|cast: Kevin Van Hentenryck, Terri Susan Smith, and Beverly Bonner
director: Frank Henenlotter
90 minutes (18) 1982
|Duane Bradley (Kevin Van Hentenryck) is a quiet country boy who has come to the big city armed only with some money and a wicker basket he carries with him everywhere. Softly spoken and polite, he’s the last person you’d expect to be a murderer. But Duane has a secret, a secret that follows him everywhere, a secret that’s trapped in the wicker basket…
A legendary piece of 1980s’ horror, Basket Case spawned two sequels and a cult following. Now re-released on DVD it’s interesting to see, not only why, but also how, the film has stood up to the test of time. The cult appeal is easy to spot. There’s a cheerful lack of subtlety to the whole thing and the performances range from dreadful to surprisingly passable with Van Hentenryck’s oddly tragic Duane the real standout. His backstory and the reason for the film is Grand Guignol of the highest order but by and large Van Hentenryck does a great job of finding both the humanity and the horror in the character. Of the other cast members, only Beverly Bonner as Casey, one of Duane’s neighbours stands out. She’s a pragmatic, compassionate, smart woman who finds herself in the middle of a horrific situation and Bonner’s honesty and wry charm raises every scene she’s in.
Of course, there’s a strong case for saying that a movie like Basket Case doesn’t need decent acting, or subtlety, or decent effects for that matter. And to some extent that’s true. However, there are moments that drag desperately here, moments where characters that should drip with menace and power simply fall flat and the film never quite recovers from them.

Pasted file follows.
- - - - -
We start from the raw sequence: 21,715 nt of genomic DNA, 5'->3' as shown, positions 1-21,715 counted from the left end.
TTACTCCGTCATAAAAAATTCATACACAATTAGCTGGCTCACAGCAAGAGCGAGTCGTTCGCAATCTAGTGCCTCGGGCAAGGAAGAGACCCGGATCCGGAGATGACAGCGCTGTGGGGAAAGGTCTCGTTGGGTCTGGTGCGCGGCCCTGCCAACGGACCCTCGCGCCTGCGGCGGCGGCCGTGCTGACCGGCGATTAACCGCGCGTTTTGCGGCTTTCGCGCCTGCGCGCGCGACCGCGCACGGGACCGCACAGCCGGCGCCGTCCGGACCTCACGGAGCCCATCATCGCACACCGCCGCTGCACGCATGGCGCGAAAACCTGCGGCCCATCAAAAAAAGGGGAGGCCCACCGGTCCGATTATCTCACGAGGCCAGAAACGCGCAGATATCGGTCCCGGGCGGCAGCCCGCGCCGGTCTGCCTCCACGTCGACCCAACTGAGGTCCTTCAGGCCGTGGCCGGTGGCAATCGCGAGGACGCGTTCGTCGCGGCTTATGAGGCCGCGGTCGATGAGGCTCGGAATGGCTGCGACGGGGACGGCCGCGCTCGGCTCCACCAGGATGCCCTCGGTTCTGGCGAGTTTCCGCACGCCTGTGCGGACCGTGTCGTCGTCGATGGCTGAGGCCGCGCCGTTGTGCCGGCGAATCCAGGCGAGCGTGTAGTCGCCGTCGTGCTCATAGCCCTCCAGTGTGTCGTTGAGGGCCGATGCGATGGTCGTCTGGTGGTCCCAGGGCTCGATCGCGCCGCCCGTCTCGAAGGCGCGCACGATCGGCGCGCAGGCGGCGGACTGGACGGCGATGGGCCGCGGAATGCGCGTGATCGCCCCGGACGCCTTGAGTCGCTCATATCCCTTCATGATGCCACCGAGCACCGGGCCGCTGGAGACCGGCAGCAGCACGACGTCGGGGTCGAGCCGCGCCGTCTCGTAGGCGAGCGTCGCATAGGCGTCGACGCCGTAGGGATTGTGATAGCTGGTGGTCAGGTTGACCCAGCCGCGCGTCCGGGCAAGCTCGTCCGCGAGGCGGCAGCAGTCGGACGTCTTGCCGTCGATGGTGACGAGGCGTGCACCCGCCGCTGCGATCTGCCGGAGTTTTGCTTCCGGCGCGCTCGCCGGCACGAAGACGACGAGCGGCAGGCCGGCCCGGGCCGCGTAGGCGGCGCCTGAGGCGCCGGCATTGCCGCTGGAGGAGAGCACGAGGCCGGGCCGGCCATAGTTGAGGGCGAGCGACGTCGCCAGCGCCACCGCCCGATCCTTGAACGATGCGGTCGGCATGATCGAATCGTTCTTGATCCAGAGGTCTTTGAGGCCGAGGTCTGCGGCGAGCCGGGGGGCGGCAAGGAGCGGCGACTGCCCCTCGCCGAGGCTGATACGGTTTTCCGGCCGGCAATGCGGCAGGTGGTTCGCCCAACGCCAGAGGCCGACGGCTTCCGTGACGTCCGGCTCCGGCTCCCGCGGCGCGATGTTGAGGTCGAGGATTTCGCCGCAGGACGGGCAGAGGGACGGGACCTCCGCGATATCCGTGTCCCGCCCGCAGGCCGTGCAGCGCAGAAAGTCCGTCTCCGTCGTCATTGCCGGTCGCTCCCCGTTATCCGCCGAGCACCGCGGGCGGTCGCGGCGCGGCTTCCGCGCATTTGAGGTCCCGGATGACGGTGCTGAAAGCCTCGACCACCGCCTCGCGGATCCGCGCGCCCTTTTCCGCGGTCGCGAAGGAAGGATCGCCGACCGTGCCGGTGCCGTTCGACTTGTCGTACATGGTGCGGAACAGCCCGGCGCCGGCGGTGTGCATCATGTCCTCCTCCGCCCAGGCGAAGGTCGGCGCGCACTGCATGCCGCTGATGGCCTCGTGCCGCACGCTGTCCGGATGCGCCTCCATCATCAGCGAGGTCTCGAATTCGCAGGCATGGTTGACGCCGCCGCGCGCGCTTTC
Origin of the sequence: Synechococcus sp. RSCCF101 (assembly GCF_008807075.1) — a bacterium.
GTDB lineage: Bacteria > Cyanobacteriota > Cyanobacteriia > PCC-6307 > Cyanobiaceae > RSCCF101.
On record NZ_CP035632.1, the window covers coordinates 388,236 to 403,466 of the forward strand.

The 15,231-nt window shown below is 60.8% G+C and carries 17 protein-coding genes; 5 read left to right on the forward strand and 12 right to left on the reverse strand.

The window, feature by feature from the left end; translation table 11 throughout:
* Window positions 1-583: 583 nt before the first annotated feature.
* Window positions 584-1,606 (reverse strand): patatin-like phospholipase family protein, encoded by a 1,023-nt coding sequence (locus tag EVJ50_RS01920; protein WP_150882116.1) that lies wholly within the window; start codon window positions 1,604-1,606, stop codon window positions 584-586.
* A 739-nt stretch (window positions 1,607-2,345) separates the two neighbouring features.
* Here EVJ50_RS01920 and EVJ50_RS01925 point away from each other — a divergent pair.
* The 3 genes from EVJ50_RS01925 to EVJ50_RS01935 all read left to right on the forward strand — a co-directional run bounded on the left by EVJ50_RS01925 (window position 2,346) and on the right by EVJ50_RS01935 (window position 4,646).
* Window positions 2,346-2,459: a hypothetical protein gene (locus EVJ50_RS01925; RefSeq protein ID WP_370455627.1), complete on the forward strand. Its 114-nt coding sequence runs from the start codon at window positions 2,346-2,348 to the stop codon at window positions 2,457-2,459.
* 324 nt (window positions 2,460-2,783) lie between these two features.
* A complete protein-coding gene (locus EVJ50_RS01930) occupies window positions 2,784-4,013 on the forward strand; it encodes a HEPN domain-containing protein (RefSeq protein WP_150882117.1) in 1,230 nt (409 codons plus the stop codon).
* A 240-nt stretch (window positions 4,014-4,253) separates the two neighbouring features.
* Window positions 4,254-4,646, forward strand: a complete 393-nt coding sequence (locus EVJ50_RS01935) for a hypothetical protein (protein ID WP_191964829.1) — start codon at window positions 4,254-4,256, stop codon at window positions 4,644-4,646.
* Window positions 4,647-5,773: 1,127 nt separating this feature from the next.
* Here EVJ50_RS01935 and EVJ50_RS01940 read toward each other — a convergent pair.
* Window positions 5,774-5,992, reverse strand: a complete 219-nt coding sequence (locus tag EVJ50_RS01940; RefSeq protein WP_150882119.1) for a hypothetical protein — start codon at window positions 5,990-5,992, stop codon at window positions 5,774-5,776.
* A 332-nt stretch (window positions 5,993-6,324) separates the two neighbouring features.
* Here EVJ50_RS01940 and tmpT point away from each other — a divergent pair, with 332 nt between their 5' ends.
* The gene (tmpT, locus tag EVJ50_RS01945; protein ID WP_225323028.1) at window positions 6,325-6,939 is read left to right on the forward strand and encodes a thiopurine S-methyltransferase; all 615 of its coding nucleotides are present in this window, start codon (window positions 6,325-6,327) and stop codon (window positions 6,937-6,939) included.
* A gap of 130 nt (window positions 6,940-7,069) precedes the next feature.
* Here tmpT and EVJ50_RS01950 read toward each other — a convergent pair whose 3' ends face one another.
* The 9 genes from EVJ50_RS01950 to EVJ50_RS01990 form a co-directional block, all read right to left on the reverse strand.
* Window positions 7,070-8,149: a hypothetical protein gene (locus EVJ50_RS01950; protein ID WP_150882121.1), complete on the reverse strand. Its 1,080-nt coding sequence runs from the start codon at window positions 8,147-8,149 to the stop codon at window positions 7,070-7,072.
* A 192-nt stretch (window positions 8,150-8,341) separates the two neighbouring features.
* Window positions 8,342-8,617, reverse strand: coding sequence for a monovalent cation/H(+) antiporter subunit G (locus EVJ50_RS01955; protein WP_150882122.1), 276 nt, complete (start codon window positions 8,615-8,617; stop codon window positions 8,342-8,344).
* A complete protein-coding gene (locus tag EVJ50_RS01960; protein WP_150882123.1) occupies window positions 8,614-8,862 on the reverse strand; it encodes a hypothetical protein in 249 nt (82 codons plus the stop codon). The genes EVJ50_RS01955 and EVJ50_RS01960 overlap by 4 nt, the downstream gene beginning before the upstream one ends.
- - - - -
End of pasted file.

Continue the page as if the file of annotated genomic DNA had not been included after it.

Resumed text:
That being said, gore-hounds will find a lot to enjoy here. The various murders are inventive and cheerfully over the top (the murder of Duane’s father would make Road Runner proud, for example) and the revelation of what’s in the basket is both nicely done and shows that you really can do a lot with a little. There’s real inventiveness here and it helps the film immensely. Oddly, the effects, whilst clunky, are not what have dated the film (after all, they’re within sight of the stop-motion robot at the end of The Terminator and that still works even now). Instead it’s the style, the mannered acting and the locked off cameras that mark this out as very much a child of the 1980s.
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In the end though, Basket Case hasn’t aged well. What 25 years ago was subversive and energetic now seems staid and forced. The central idea is still a great piece of pulp horror (and I’m frankly amazed that the remake leviathan hasn’t seized on the Basket Case movies yet) but the film itself can no longer deliver the punch it once had. There’s still fun to be had here but the real bite of the movie is gone.